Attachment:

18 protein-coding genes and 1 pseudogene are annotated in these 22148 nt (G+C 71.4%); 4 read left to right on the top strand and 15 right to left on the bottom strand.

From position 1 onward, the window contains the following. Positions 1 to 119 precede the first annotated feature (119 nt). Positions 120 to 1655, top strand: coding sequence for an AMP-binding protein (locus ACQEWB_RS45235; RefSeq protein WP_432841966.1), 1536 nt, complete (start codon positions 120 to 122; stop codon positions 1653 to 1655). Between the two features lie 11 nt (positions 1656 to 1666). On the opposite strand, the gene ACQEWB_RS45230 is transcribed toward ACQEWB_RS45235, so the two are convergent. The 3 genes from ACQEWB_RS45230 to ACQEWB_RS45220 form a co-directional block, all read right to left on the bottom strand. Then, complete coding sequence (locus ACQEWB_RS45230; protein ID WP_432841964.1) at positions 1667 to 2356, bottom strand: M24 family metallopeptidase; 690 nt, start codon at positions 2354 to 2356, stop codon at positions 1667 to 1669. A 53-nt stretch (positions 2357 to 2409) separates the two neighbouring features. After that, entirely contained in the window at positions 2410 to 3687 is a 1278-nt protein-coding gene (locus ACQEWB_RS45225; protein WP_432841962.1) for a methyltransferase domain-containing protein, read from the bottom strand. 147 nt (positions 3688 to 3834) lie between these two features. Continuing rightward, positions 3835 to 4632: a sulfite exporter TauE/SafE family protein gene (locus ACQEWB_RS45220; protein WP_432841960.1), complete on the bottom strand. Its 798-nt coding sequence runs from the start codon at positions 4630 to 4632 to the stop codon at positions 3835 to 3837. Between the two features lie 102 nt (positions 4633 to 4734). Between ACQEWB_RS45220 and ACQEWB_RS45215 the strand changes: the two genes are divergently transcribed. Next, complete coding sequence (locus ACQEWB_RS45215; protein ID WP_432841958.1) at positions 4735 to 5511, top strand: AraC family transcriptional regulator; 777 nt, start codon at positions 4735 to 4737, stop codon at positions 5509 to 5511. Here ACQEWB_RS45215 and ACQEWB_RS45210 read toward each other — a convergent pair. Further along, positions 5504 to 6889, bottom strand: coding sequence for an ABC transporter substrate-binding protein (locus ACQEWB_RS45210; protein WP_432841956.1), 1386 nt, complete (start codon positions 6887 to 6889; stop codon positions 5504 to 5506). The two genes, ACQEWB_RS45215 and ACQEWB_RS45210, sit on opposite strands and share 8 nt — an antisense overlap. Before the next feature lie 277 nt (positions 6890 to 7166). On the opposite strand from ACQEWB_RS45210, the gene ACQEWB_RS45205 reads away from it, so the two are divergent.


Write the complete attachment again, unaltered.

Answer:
18 protein-coding genes and 1 pseudogene are annotated in these 22148 nt (G+C 71.4%); 4 read left to right on the top strand and 15 right to left on the bottom strand.

From position 1 onward, the window contains the following. Positions 1 to 119 precede the first annotated feature (119 nt). Positions 120 to 1655, top strand: coding sequence for an AMP-binding protein (locus ACQEWB_RS45235; RefSeq protein WP_432841966.1), 1536 nt, complete (start codon positions 120 to 122; stop codon positions 1653 to 1655). Between the two features lie 11 nt (positions 1656 to 1666). On the opposite strand, the gene ACQEWB_RS45230 is transcribed toward ACQEWB_RS45235, so the two are convergent. The 3 genes from ACQEWB_RS45230 to ACQEWB_RS45220 form a co-directional block, all read right to left on the bottom strand. Then, complete coding sequence (locus ACQEWB_RS45230; protein ID WP_432841964.1) at positions 1667 to 2356, bottom strand: M24 family metallopeptidase; 690 nt, start codon at positions 2354 to 2356, stop codon at positions 1667 to 1669. A 53-nt stretch (positions 2357 to 2409) separates the two neighbouring features. After that, entirely contained in the window at positions 2410 to 3687 is a 1278-nt protein-coding gene (locus ACQEWB_RS45225; protein WP_432841962.1) for a methyltransferase domain-containing protein, read from the bottom strand. 147 nt (positions 3688 to 3834) lie between these two features. Continuing rightward, positions 3835 to 4632: a sulfite exporter TauE/SafE family protein gene (locus ACQEWB_RS45220; protein WP_432841960.1), complete on the bottom strand. Its 798-nt coding sequence runs from the start codon at positions 4630 to 4632 to the stop codon at positions 3835 to 3837. Between the two features lie 102 nt (positions 4633 to 4734). Between ACQEWB_RS45220 and ACQEWB_RS45215 the strand changes: the two genes are divergently transcribed. Next, complete coding sequence (locus ACQEWB_RS45215; protein ID WP_432841958.1) at positions 4735 to 5511, top strand: AraC family transcriptional regulator; 777 nt, start codon at positions 4735 to 4737, stop codon at positions 5509 to 5511. Here ACQEWB_RS45215 and ACQEWB_RS45210 read toward each other — a convergent pair. Further along, positions 5504 to 6889, bottom strand: coding sequence for an ABC transporter substrate-binding protein (locus ACQEWB_RS45210; protein WP_432841956.1), 1386 nt, complete (start codon positions 6887 to 6889; stop codon positions 5504 to 5506). The two genes, ACQEWB_RS45215 and ACQEWB_RS45210, sit on opposite strands and share 8 nt — an antisense overlap. Before the next feature lie 277 nt (positions 6890 to 7166). On the opposite strand from ACQEWB_RS45210, the gene ACQEWB_RS45205 reads away from it, so the two are divergent.